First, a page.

A perilous adventure on a suburban ice rink ends with a helping hand and a wooden whale | Jennifer Wang

“It’s very nice to hold hands,” I told a man I had just met.

When you learn to skate on the pop-up outdoor rink at your local mall, it apparently unlocks a part of your brain that says embarrassing things.

Gabe, the man who owned the hands, is usually an ice hockey goaltender, but today he’s the security commissioner for the small ice rink in Winter Wonderland. He had offered me his hands to help me walk on the synthetic and icy surface of the ice rink, and I, so surprised by the intimacy, I could not help commenting on it as if I was suddenly on page 17 of a romance novel. .

But now was not the time for affairs of the heart. I had heavy, rented skates, and it was time to respect the sanctity of the purpose of rented shoes: to skate a mile in someone else’s shoes. Or at least a few meters.

While the ice cream wasn’t real, my hesitation was. I hadn’t done any substantial exercise since Covid began, and in the spirit of visiting a Winter Wonderland, I was wearing a very large jacket which made me feel too heavy and even more unbalanced than usual.

Gabe’s instructions were easy to follow and do…until they weren’t.

“Bend your knees and lower yourself. Now put your feet in a V shape,” he said.

“Then push off your left foot as if you were on a scooter. And drag your right foot.

“Push and drag,” I said out loud, hoping that saying the verbs would better help my feet perform the actions. “Push and drag,” I repeated, gently scratching the unglazed surface.

Shortly after, I was crossing the rink. Was it skating? No. Was it some kind of movement that had its own grace? Also no. It was a kind of ice… that worked.

When I showed signs of wobbling, Gabe introduced me to a newbie’s best friend, the wall, which I don’t mind if you cling to it while walking on the ice.

Eventually, I got to the other side of the rink. A distance that had taken me minutes to walk would probably have taken 20 seconds to walk, but I was out of breath from the effort of standing.

“Gabe,” I said. “There is only one problem. I’m here now. I gestured towards the corner of the rink where I was hovering unsteadily. “But my stuff…is over there.” I pointed to the other side of the rink, an area I had previously underestimated for its size before he forced me to “skate” on it.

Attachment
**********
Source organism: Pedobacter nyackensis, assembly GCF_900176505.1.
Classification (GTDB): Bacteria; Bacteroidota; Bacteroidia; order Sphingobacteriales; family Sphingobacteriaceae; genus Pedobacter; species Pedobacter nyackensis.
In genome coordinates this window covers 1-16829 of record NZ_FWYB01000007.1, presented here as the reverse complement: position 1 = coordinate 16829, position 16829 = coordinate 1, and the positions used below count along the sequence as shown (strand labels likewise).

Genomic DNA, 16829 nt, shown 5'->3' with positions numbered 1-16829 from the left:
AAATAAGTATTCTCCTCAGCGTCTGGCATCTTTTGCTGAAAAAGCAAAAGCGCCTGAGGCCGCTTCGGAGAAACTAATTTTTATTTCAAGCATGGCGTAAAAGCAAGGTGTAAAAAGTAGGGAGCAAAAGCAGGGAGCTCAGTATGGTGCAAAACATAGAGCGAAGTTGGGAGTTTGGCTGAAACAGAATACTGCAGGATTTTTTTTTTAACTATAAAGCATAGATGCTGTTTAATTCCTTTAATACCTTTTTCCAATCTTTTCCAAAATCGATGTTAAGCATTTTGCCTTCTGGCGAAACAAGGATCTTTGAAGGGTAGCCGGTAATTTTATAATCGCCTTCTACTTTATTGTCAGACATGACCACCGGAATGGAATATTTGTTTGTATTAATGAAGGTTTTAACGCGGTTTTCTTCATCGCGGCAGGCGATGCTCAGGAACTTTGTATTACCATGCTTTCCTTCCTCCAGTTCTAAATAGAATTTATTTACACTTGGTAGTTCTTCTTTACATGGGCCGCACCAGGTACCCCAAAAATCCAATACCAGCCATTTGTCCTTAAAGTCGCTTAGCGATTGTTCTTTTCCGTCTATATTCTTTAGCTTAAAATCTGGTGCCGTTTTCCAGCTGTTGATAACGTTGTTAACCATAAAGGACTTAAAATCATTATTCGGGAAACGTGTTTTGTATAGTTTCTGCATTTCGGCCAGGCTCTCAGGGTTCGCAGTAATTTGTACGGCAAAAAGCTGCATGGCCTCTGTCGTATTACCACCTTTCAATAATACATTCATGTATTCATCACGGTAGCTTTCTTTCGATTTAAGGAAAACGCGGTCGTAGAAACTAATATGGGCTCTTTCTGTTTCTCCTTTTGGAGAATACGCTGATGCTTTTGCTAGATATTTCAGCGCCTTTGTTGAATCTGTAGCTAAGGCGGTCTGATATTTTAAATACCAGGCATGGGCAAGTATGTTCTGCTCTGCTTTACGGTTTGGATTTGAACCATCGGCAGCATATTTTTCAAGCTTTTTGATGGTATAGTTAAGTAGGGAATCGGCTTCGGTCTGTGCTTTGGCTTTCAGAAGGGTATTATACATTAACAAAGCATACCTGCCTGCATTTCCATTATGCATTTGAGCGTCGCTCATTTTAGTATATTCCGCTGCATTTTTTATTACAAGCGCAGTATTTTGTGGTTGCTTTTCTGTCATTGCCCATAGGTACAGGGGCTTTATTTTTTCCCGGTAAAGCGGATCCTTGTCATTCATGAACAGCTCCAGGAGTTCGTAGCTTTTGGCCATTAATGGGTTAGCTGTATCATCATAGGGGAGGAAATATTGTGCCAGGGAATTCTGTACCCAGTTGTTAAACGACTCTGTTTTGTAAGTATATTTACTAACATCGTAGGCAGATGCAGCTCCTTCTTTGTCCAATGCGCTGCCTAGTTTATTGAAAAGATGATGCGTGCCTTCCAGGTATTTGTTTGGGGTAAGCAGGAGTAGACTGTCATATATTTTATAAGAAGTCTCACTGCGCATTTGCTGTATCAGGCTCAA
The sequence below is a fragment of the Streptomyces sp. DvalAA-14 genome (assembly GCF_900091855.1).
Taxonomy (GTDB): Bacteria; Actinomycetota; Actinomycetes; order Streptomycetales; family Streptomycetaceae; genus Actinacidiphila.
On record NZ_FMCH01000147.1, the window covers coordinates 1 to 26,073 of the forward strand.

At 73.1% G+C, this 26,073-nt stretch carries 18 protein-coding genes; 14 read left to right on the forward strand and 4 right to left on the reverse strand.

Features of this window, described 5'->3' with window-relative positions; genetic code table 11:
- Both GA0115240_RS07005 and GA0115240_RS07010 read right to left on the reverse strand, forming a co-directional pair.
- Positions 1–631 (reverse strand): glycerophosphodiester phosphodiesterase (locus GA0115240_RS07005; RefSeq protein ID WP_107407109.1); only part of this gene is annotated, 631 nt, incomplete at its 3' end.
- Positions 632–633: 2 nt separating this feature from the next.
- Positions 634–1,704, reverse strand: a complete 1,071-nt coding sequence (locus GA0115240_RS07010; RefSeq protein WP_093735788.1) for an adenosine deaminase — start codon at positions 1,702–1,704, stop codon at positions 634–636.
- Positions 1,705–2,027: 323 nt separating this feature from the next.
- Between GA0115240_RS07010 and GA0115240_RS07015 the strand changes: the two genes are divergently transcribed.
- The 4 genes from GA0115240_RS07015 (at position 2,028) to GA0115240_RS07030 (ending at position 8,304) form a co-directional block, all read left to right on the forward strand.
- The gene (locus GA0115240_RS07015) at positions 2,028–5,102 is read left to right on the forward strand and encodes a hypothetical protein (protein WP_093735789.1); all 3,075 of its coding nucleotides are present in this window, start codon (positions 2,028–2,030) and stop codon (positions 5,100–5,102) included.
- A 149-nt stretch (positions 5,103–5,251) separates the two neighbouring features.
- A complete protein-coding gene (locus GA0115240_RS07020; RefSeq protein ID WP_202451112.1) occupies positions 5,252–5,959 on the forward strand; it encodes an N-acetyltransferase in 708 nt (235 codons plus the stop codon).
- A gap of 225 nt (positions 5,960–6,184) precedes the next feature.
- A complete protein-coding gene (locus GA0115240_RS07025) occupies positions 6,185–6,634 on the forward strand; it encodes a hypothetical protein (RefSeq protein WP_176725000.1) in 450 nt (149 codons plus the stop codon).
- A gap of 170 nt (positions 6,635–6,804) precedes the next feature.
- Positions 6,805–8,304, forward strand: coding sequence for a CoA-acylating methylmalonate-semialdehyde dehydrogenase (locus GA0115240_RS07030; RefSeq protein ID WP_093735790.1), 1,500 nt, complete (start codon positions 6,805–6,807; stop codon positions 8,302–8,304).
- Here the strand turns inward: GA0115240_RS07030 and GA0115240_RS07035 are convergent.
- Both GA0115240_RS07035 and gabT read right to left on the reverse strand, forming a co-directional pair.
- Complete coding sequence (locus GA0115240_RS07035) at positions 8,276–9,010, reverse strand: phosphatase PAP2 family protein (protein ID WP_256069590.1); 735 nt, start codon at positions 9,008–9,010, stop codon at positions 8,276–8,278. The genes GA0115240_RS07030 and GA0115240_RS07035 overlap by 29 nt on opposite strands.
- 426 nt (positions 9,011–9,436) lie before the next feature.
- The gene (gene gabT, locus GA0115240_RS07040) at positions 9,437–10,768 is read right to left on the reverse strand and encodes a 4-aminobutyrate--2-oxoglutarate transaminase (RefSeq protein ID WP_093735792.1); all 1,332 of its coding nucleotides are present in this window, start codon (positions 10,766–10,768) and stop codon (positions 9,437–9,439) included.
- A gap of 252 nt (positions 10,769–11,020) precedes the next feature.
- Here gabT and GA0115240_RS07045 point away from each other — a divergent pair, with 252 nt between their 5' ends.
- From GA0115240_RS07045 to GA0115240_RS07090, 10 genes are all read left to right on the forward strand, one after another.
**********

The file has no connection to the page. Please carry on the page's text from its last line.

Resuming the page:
“My life…is there.” I looked at Gabe, not wanting to say it out loud: how was I going to push and drag to the other side out of the rink? I was exhausted and my center of gravity threatened to collapse at any moment. Why did people do this? Wasn’t there enough uncertainty in everyday life that we had to bring a perilous walking surface and large metal-bladed shoes into our days?

“I have it,” Gabe said. And then in words that were part kind and part harbinger of devastating abandonment, he said “stay here.” And then he skated. Like, properly weathered. Her feet sliding side to side with ease, her body straight and relaxed, her voice quiet from not having to guide her feet.

He left the rink. And returned with a wooden whale, the length of its body on the ice and its tail coiled to the height of a small child, where it conveniently ended in a pair of sturdy handles.

Strangely, I had been in this situation before. My last attempt at ice skating a few years ago ended up having to hire a wooden penguin to get around the rink because I just couldn’t skate. Instead, with the six-year-olds bundled up on the ice rink, I shuffled and prodded the cartoonish penguin like he was playing in a budget version of Happy Feet on Ice.

“Whale, whale, whale… what do we have here?” I said, trying to save time, postponing the inevitable moment when I would have to hold my life again to a skating aid designed for children as I made my way through the people who were happily spinning around the rink. without a support animal.

“Come up,” Gabe said.

“Sorry what?” I said.

“You can sit on the whale,” he said, holding on to the whale’s tail.

Guessed you could sit on the whale, although it wasn’t for adults. But could I lift my leg with the weight of the ice skate on my foot to jump on it? Without falling? Just. And then, I sat down, it was the greatest human action on a whale since Herman Melville wrote Moby Dick.

Before I had time to worry about the prospect of falling off the whale because I had no core strength, Gabe started pushing.

“Wahhhhhhhhh,” I yelled as we flew across the rink, my legs akimbo, arms outstretched, the rhythmic scratching of Gabe’s skates contrasting with my wavering, sustained wails.

Within seconds we were back at the entrance to the rink where it all started.

Upon disembarking from the Whale Wind experience, I thanked Gabe for the lesson and for bringing me back closer to my normal life on earth.

“Thank you very much for the ride,” I said. “I really didn’t expect to ride a whale today.”

“You’re welcome,” he said. “You should try ice hockey now that you’ve learned to skate.”

I don’t think more generous words were ever spoken.

Jennifer Wong is a writer, comedian and presenter of Chopsticks or Fork? on ABC iview

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